The most recent member of the “our archives are more valuable open than closed” group among the traditional media is Sports Illustrated, which has opened the SI Vault. You can now read 54 years of Sports Illustrated history at your leisure.
One thing that few know about me is that I am wild about fantasy baseball. One of my longest-standing and best fantasy baseball friends recently confirmed what we’d all suspected for a long time: he has entirely too much time on his hands.
Just kidding! But Jason has been blogging for the past few months – It is about the money, stupid and doing a very very good job of it. He’s taken to the form like a fish to water, and if you follow baseball even a little bit, you’ll definitely enjoy it.
The 2007 edition of the Rugby World Cup started today in Paris with France bowing to slight underdogs Argentina in a stunning upset.
In Canada we’ve always had pretty good access to games on television in the past. I think every game in every World Cup has been shown on one of the sports networks over the years. But not this year. In 2007, in Quebec, you cannot get RWC 2007 coverage at home via cable, analog or digital.
The rights holders are a company that no one here ever heard of before a few months ago called Setanta Sports, which in turn Videotron, my local cable provider, doesn’t carry. I could get it through Bell ExpressVu, except that would mean a) installing a stupid mini dish and b) taking a whopping package of channels I don’t want – and THEN buying Setanta as an additional pay channel, or the RWC as a PPV option. Not bloody likely.
It looks like my only real option – and it’s a pretty crappy option, if you ask me, is to buy games that will be streamed over the internet – in the tiny screen – for US$10 a shot. Today I went down to my friendly neighbourhood sports bar – Champs, on St-Laurent – and they’re charging $10 a head per game as well… and the guy who I spoke to said that for some games they might charge $20! The kicker? It’s not the bar who’s collecting – Setanta is charging the cover themselves!
So, if you’re a rugby fan in Canada, things pretty much suck right now, and Setanta – and the International Rugby Board, which sold them the bloody license – seem squarely to blame. The rights for such an important competition should be limited to established broadcasters with a national footprint, not fly-by-night companies who have no interest in promoting a sport in a developing country but trying to juice it for everything it’s worth, notwithstanding the long term health of the game.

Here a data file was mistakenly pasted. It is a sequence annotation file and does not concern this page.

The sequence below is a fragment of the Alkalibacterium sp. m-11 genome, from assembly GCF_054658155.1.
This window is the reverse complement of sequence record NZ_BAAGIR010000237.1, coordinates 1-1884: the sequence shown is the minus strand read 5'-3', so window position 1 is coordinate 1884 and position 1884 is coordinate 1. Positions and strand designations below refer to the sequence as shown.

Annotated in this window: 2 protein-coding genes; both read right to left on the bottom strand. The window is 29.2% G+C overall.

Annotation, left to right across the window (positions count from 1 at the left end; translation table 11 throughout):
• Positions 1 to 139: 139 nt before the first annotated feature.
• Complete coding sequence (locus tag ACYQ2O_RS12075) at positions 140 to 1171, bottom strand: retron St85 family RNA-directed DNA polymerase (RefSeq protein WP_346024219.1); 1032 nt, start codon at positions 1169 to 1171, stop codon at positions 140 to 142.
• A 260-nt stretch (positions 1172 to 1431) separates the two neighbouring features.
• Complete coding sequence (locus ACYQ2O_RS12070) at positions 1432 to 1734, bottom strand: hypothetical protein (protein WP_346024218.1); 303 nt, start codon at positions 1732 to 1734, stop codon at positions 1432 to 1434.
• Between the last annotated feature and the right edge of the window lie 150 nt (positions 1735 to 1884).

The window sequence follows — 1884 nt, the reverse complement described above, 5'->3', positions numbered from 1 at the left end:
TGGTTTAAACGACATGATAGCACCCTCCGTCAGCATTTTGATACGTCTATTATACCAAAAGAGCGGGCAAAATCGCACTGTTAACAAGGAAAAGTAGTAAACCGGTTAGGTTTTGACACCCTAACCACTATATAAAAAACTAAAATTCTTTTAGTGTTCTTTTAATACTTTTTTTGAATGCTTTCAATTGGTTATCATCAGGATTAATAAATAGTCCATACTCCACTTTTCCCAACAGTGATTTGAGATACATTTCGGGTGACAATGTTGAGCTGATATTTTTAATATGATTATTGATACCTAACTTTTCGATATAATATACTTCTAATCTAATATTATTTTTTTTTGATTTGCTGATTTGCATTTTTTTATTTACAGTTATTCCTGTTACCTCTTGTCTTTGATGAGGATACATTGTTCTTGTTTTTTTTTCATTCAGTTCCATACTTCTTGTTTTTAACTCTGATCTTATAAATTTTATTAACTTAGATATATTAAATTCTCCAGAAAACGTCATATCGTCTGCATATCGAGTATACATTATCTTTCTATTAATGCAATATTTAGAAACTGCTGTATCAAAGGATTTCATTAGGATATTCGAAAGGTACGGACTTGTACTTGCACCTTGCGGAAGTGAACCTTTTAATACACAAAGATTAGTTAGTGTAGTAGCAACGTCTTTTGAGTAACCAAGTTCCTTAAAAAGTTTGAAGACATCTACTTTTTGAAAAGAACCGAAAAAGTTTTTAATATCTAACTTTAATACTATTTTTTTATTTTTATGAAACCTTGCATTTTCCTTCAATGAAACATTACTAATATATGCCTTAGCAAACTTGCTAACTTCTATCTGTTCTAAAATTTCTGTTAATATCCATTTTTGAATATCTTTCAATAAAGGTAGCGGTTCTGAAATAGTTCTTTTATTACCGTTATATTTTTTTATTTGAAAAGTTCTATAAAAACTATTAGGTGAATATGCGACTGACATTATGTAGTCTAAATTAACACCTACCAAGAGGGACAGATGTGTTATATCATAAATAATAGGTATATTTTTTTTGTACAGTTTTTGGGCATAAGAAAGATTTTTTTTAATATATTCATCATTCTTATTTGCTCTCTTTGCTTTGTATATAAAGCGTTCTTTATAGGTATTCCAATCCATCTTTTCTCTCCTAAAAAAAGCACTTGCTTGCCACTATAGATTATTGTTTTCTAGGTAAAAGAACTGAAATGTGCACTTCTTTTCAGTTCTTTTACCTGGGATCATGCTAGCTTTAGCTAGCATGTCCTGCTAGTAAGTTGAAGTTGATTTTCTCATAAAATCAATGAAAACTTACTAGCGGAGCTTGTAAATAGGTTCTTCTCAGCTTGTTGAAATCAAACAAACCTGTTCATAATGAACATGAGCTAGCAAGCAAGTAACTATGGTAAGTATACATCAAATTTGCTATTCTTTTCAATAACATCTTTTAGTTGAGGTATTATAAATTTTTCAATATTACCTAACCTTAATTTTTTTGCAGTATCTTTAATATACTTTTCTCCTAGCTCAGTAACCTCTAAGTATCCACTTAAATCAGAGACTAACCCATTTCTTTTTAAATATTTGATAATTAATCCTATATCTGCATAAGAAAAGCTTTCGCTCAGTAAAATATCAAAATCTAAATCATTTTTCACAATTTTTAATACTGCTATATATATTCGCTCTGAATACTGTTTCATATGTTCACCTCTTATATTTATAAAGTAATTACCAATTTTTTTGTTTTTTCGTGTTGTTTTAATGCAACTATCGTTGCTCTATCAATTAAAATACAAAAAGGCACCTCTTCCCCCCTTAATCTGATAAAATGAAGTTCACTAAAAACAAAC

Aaron has danced all the way around and then right to the core of that phenomenon we know as “liveblogging”: Area Code of the Beast. Most importantly, he reminds me of where to follow today’s matches while hard at work at my new office.
about the ESPN Page 2 interview with Malcolm Gladwell by Bill Simmons, it’s not because they’re sheep – it’s because the interview is really great.
and one-time ski racer, the Winter Olympics is a highlight every 4 years that it rolls around again. I am most interested in the alpine skiing events, but I can’t help but get interested in all of the pomp surrounding the event as well. Since the 1998 Winter Games in Nagano, special attention has been paid to the Canadian team’s uniform. That year, and in 2002 (as well as in the Summer Games), Roots has set the bar pretty high, eschewing the traditional (silly) faux-native themes for a slick collection that was the talk of the Games. This year, the contract went to the Hudson’s Bay Company, one of the oldest retailers in the world – but a company that has been mired with problems and was recently sold to an American investor.
I’m really curious to know how HBC got the contract, because the clothes are in stores and the reviews are in, and it’s pretty clear that a) The Bay was overdue to be sold, b) the company has been reduced to little more than a discount store that has no business trying to design an original line, and c) someone thought, incorrectly, that re-creating the success Roots had should be a pretty simple job.
I visited the HBC Olympic shop around Christmas time, and I can personally attest to the fact that although HBC managed to retain some sense of style around this year’s Olympic uniforms, they obviously had little clue about what they were doing. Once you see the clothes up close, it is obvious that they have been manufactured with the absolute cheapest junk materials they could source. The nylon in the ski jackets has no “hand” at all and is shinier and more plastic than anything I have seen since the 70s. The “fleece” toques are not made with anything resembling quality polar fleece, and the logos are in some kind of rubbery substance that will clearly crack and peel within weeks.
Hopefully the sale of HBC will help it reclaim its status in Canada – because if the Olympic line was a Hail Mary pass to try and reclaim some relevance, it will likely be a major failure.